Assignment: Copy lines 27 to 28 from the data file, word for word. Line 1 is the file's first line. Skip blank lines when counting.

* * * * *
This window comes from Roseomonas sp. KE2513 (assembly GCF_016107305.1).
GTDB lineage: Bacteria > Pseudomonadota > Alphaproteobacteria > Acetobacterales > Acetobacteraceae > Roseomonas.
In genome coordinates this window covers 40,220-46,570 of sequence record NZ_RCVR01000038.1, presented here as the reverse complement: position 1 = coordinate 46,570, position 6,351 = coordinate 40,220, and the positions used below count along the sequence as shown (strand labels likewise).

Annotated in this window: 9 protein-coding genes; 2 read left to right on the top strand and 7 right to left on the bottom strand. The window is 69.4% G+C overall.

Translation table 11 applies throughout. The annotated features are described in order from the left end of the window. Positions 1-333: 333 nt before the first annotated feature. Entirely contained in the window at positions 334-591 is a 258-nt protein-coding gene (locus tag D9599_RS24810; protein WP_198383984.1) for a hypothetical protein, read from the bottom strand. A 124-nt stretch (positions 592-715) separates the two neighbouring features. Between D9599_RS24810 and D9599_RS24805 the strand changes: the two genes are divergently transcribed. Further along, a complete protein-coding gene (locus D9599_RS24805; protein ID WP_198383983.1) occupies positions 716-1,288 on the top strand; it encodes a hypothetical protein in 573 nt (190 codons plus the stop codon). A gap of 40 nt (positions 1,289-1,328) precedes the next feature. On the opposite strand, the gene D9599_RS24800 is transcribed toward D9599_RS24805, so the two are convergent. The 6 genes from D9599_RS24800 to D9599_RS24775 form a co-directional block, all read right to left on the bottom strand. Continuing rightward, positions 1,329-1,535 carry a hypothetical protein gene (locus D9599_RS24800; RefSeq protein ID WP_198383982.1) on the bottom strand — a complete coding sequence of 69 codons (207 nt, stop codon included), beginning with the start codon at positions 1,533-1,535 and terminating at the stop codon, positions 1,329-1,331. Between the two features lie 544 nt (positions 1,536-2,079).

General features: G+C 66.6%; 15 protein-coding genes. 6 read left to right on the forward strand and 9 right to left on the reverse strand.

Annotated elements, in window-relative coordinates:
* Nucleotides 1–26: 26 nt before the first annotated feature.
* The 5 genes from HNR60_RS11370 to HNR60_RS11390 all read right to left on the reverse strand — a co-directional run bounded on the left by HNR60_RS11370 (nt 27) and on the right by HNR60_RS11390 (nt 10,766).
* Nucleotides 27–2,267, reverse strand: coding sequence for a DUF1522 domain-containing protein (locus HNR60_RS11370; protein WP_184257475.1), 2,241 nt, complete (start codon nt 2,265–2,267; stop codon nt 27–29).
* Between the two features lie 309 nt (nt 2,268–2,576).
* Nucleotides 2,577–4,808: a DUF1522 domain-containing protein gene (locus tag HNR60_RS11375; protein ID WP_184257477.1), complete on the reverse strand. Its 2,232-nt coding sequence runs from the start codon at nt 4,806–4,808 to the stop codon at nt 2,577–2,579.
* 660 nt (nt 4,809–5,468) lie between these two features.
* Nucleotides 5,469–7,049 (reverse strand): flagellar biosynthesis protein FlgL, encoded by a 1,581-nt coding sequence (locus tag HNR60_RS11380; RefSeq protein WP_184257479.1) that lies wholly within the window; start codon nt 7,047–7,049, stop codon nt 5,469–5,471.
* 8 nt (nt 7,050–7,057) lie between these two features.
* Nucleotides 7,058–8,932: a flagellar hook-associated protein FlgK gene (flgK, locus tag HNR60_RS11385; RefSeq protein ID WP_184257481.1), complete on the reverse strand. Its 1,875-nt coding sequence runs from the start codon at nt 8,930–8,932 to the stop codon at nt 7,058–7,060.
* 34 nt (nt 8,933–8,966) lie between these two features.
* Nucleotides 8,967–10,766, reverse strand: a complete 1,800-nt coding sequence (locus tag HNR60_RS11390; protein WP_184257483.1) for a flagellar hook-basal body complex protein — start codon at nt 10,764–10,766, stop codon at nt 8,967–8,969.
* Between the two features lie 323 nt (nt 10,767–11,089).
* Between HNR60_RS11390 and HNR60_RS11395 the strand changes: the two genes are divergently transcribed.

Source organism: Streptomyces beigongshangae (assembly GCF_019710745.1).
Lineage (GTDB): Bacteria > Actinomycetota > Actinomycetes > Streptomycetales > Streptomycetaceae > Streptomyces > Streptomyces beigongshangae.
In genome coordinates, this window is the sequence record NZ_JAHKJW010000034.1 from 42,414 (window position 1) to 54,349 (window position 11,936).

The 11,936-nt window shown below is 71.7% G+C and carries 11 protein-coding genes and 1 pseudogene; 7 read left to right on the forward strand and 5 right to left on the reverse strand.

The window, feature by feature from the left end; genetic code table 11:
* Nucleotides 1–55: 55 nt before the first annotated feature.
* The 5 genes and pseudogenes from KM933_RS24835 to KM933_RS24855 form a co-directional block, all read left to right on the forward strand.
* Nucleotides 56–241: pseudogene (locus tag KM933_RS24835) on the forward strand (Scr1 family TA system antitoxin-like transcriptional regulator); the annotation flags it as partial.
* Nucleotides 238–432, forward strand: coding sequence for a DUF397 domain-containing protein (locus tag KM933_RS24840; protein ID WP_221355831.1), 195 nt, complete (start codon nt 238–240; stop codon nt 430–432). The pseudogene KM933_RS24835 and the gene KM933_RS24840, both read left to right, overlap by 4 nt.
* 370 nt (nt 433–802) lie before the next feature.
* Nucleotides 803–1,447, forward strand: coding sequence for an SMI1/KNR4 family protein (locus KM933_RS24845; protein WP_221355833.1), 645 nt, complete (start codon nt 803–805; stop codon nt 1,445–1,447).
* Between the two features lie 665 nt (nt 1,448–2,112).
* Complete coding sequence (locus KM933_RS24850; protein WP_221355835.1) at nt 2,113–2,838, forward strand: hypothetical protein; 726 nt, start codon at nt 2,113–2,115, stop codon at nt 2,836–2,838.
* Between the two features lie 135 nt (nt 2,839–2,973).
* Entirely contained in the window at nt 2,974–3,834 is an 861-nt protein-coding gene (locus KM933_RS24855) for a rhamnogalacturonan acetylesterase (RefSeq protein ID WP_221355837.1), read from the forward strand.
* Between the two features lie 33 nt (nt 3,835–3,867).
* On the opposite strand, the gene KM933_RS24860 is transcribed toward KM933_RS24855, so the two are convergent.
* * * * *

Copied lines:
* The 5 genes and pseudogenes from KM933_RS24835 to KM933_RS24855 form a co-directional block, all read left to right on the forward strand.
* Nucleotides 56–241: pseudogene (locus tag KM933_RS24835) on the forward strand (Scr1 family TA system antitoxin-like transcriptional regulator); the annotation flags it as partial.